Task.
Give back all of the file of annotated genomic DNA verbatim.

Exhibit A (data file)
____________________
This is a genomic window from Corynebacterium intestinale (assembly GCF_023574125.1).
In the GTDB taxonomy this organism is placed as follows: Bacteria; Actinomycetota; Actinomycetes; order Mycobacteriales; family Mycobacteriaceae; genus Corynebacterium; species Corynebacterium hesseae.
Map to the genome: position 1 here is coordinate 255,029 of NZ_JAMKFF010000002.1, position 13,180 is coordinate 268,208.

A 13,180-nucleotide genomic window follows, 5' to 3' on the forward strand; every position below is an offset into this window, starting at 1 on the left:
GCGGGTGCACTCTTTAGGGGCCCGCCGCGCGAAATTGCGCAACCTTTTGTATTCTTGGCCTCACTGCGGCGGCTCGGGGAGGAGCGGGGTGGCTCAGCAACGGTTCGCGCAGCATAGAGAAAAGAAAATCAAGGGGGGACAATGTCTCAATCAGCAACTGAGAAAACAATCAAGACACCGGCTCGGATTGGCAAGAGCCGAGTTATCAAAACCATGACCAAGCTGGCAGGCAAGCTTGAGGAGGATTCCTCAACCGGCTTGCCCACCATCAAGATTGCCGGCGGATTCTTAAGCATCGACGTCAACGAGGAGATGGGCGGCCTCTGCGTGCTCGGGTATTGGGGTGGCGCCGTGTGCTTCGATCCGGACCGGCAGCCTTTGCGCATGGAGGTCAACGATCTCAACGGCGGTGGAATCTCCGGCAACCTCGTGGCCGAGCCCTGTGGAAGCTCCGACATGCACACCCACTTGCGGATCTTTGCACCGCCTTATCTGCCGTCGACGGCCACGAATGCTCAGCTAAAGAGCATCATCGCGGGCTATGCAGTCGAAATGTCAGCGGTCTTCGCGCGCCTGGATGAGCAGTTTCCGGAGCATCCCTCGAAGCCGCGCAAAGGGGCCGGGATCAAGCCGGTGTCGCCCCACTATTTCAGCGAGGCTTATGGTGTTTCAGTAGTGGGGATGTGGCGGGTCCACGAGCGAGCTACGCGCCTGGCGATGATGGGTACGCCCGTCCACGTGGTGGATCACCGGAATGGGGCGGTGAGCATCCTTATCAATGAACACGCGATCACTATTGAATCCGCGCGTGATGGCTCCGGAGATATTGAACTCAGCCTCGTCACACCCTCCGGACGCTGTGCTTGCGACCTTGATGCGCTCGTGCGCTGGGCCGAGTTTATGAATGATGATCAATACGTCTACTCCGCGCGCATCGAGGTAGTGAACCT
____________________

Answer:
This is a genomic window from Corynebacterium intestinale (assembly GCF_023574125.1).
In the GTDB taxonomy this organism is placed as follows: Bacteria; Actinomycetota; Actinomycetes; order Mycobacteriales; family Mycobacteriaceae; genus Corynebacterium; species Corynebacterium hesseae.
Map to the genome: position 1 here is coordinate 255,029 of NZ_JAMKFF010000002.1, position 13,180 is coordinate 268,208.

A 13,180-nucleotide genomic window follows, 5' to 3' on the forward strand; every position below is an offset into this window, starting at 1 on the left:
GCGGGTGCACTCTTTAGGGGCCCGCCGCGCGAAATTGCGCAACCTTTTGTATTCTTGGCCTCACTGCGGCGGCTCGGGGAGGAGCGGGGTGGCTCAGCAACGGTTCGCGCAGCATAGAGAAAAGAAAATCAAGGGGGGACAATGTCTCAATCAGCAACTGAGAAAACAATCAAGACACCGGCTCGGATTGGCAAGAGCCGAGTTATCAAAACCATGACCAAGCTGGCAGGCAAGCTTGAGGAGGATTCCTCAACCGGCTTGCCCACCATCAAGATTGCCGGCGGATTCTTAAGCATCGACGTCAACGAGGAGATGGGCGGCCTCTGCGTGCTCGGGTATTGGGGTGGCGCCGTGTGCTTCGATCCGGACCGGCAGCCTTTGCGCATGGAGGTCAACGATCTCAACGGCGGTGGAATCTCCGGCAACCTCGTGGCCGAGCCCTGTGGAAGCTCCGACATGCACACCCACTTGCGGATCTTTGCACCGCCTTATCTGCCGTCGACGGCCACGAATGCTCAGCTAAAGAGCATCATCGCGGGCTATGCAGTCGAAATGTCAGCGGTCTTCGCGCGCCTGGATGAGCAGTTTCCGGAGCATCCCTCGAAGCCGCGCAAAGGGGCCGGGATCAAGCCGGTGTCGCCCCACTATTTCAGCGAGGCTTATGGTGTTTCAGTAGTGGGGATGTGGCGGGTCCACGAGCGAGCTACGCGCCTGGCGATGATGGGTACGCCCGTCCACGTGGTGGATCACCGGAATGGGGCGGTGAGCATCCTTATCAATGAACACGCGATCACTATTGAATCCGCGCGTGATGGCTCCGGAGATATTGAACTCAGCCTCGTCACACCCTCCGGACGCTGTGCTTGCGACCTTGATGCGCTCGTGCGCTGGGCCGAGTTTATGAATGATGATCAATACGTCTACTCCGCGCGCATCGAGGTAGTGAACCT